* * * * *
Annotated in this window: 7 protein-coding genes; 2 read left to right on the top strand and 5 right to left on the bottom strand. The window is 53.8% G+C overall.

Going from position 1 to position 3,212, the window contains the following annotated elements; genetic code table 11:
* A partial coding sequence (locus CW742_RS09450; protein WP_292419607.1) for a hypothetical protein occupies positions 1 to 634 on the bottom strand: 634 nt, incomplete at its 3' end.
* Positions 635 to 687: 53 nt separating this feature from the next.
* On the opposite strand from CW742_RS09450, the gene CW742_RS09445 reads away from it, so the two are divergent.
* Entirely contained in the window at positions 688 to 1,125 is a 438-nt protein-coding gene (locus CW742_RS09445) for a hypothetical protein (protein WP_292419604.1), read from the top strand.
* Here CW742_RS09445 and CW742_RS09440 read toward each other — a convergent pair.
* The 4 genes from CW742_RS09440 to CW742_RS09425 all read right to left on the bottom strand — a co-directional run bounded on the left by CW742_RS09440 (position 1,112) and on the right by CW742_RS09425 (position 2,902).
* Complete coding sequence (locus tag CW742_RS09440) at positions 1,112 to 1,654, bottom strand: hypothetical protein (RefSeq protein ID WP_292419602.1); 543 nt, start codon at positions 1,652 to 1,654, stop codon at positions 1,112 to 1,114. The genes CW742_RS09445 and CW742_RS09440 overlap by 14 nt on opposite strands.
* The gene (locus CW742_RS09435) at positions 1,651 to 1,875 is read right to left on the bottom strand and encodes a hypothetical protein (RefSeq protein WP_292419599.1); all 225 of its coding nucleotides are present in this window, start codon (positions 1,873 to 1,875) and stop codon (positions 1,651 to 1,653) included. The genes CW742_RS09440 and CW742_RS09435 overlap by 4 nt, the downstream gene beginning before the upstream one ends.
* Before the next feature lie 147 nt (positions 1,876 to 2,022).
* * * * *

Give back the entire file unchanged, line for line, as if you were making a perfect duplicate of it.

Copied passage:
Annotated in this window: 7 protein-coding genes; 2 read left to right on the top strand and 5 right to left on the bottom strand. The window is 53.8% G+C overall.

Going from position 1 to position 3,212, the window contains the following annotated elements; genetic code table 11:
* A partial coding sequence (locus CW742_RS09450; protein WP_292419607.1) for a hypothetical protein occupies positions 1 to 634 on the bottom strand: 634 nt, incomplete at its 3' end.
* Positions 635 to 687: 53 nt separating this feature from the next.
* On the opposite strand from CW742_RS09450, the gene CW742_RS09445 reads away from it, so the two are divergent.
* Entirely contained in the window at positions 688 to 1,125 is a 438-nt protein-coding gene (locus CW742_RS09445) for a hypothetical protein (protein WP_292419604.1), read from the top strand.
* Here CW742_RS09445 and CW742_RS09440 read toward each other — a convergent pair.
* The 4 genes from CW742_RS09440 to CW742_RS09425 all read right to left on the bottom strand — a co-directional run bounded on the left by CW742_RS09440 (position 1,112) and on the right by CW742_RS09425 (position 2,902).
* Complete coding sequence (locus tag CW742_RS09440) at positions 1,112 to 1,654, bottom strand: hypothetical protein (RefSeq protein ID WP_292419602.1); 543 nt, start codon at positions 1,652 to 1,654, stop codon at positions 1,112 to 1,114. The genes CW742_RS09445 and CW742_RS09440 overlap by 14 nt on opposite strands.
* The gene (locus CW742_RS09435) at positions 1,651 to 1,875 is read right to left on the bottom strand and encodes a hypothetical protein (RefSeq protein WP_292419599.1); all 225 of its coding nucleotides are present in this window, start codon (positions 1,873 to 1,875) and stop codon (positions 1,651 to 1,653) included. The genes CW742_RS09440 and CW742_RS09435 overlap by 4 nt, the downstream gene beginning before the upstream one ends.
* Before the next feature lie 147 nt (positions 1,876 to 2,022).